By Spencer . December 12, 2010 . 3:35am
What would you do if you woke up and found yourself in the belly of a third class cruise ship cabin with water pouring through a porthole? Seek a way out! With only a fuzzy idea of what happened, you have to help Junpei, the lead character in Nine Hours, Nine Persons, Nine Doors, escape.
Don’t worry Junpei can’t drown here. There’s no time limit so you can take your time to look or better put "poke" around the room in search for clues. Players tap the touch screen to inspect objects and move around with the D-pad. Lucasarts adventure game instincts kicked in when I started Nine Hours, Nine Persons, Nine Doors. In other words, I tapped everything. You don’t have to do this. While what you need may not be obvious, Nine Hours, Nine Persons, Nine Doors isn’t a pixel hunt. Most essential clues are in plain sight and the game is helpful enough to push you in the right direction if you’re missing something. Once you procure the right items, maybe combine a few things, the solution is just a few dial clicks away.
After Junpei bolts from the flooding room he runs into a group of strangers also caught in the Nonary game. He then meets Akane, a childhood friend, who is somehow caught in the mess with him. Their reunion is marred by a message from Zero, the masked captor that trapped them on the elegant ship. Each unwilling participant is given a bracelet, numbered between one through nine, which they need to open doors by calculating a digital root (a sum of all the digits in a number until you get a single digit). The group is an oddball bunch – a man with amnesia, someone lacking one of the five senses, and a dancer. You don’t know their motives or even their real names. Early on, everyone except Junpei (Akane spills his childhood name) has a nickname based around their bracelet number to keep Zero from knowing their true identities. You’ll have to play through Nine Hours, Nine Persons, Nine Doors multiple times to discover those.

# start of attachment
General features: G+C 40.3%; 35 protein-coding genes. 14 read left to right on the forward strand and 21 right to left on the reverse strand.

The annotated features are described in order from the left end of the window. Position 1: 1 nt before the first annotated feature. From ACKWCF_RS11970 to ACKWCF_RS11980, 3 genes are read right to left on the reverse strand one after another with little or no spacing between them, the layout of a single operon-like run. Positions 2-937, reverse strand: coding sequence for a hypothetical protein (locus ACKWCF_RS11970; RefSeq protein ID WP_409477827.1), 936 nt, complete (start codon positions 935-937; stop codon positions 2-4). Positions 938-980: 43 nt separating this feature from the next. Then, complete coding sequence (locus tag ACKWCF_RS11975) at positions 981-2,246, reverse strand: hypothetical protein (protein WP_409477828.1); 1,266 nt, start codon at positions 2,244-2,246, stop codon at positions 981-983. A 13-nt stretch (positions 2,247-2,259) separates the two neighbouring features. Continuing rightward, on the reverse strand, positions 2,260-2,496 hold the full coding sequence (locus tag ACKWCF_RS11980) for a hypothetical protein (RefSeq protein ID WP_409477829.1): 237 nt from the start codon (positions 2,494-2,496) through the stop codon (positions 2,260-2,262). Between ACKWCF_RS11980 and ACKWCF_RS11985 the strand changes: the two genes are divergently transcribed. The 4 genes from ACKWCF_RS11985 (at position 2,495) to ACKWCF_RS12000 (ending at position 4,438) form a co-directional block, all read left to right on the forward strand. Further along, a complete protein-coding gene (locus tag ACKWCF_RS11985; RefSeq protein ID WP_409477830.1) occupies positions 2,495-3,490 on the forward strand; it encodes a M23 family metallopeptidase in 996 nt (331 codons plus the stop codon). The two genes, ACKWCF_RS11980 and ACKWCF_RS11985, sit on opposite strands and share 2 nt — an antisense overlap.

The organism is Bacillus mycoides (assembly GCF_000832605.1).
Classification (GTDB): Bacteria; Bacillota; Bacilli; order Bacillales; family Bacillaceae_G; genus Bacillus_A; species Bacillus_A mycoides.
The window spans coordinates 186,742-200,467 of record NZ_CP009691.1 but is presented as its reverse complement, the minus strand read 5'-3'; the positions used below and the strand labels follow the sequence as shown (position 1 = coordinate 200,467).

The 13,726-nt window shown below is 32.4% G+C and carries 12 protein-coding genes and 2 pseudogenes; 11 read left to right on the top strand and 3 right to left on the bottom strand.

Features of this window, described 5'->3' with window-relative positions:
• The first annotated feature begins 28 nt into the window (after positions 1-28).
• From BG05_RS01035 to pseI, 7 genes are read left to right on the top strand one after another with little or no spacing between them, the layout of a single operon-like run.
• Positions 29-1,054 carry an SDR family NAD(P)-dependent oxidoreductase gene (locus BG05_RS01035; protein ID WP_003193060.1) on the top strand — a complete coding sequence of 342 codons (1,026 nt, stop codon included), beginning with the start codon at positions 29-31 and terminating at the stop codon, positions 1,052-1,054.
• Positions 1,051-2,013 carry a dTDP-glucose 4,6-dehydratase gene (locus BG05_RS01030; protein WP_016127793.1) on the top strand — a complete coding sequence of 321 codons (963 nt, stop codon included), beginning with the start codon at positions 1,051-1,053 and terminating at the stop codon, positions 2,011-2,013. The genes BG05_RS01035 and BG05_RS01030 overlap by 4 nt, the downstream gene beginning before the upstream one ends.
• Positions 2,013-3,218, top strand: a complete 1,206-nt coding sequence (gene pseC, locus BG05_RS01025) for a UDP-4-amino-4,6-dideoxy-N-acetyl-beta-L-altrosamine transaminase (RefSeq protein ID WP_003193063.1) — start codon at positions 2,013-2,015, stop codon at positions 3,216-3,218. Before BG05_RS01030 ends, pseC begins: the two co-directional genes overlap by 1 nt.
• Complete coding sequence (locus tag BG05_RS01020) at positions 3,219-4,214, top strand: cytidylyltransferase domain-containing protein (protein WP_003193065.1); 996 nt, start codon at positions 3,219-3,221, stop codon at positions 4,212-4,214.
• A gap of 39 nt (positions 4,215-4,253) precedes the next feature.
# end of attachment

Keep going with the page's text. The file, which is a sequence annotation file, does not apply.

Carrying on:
With so many unknowns, there is natural tension within the group, which only rises when characters disappear and parts integral to continuing the Nonary Game suddenly appear. Being a visual novel, Nine Hours, Nine Persons, Nine Doors is heavy on text with the occasional character animation on the top screen. The bottom screen narrates the story often providing great insight into what’s going on inside Junpei’s head. Aksys did a stellar job localizing the game by peppering it with colorful adjectives and witty character dialogue. No line of Nine Hours, Nine Persons, Nine Doors sounds dry, unless its meant as a joke. If a picture is worth a thousand words, the hundred or so Aksys selected to illustrate each grisly death are plenty. I… don’t think I’m going to look at "pizza" the same way after reading what happened to one character. It’s amazing how emotionally charged and descriptive Aksys made the game. Aksys painted, with words, vibrant scenes that feel more detailed than polygon loaded cutscenes.
The story may be the soul of Nine Hours, Nine Persons, Nine Doors, but there’s more here than a wall of text. Zero created puzzles for players to solve. Before you step into a puzzle room, Junpei gets to pick which door and the characters that go with him. Each door has a number emblazoned on it and you need to make a group with a digital root equal to that number to enter. If you need it, there’s a calculator with a handy digital root function to help calculate who can go into what door. Because of the digital roots choices are somewhat set, which makes selecting a puzzle (and the resulting story dialogue) more akin to one of those ’80s "Choose Your Own Adventure" paperbacks. Most puzzles stick to the find-the-item formula with a few twists like box moving and a tiny bit of music.
When I completed one group of puzzles and reached an (unfortunate) end I immediately started Nine Hours, Nine Persons, Nine Doors and went a different route. Chunsoft added a timesaving text skipping feature for future plays. Hold right on the D-pad and you’ll flip past text you already read. While puzzles have the same solutions, you’re bound to see a new puzzle in a second play through since you can’t enter every room in one run.
More importantly, you’ll see another side of the game’s story. The enigmatic ending is definitely a highlight of Nine Hours, Nine Persons, Nine Doors. Kotaro Uchikoshi purposely ended with a bit of ambiguity to spark discussion. After seeing "it" I read through the interview we did with Uchikoshi. If you missed it and beat Nine Hours, Nine Persons, Nine Doors check it out, it shined some light on the characters and the themes Uchikoshi covered.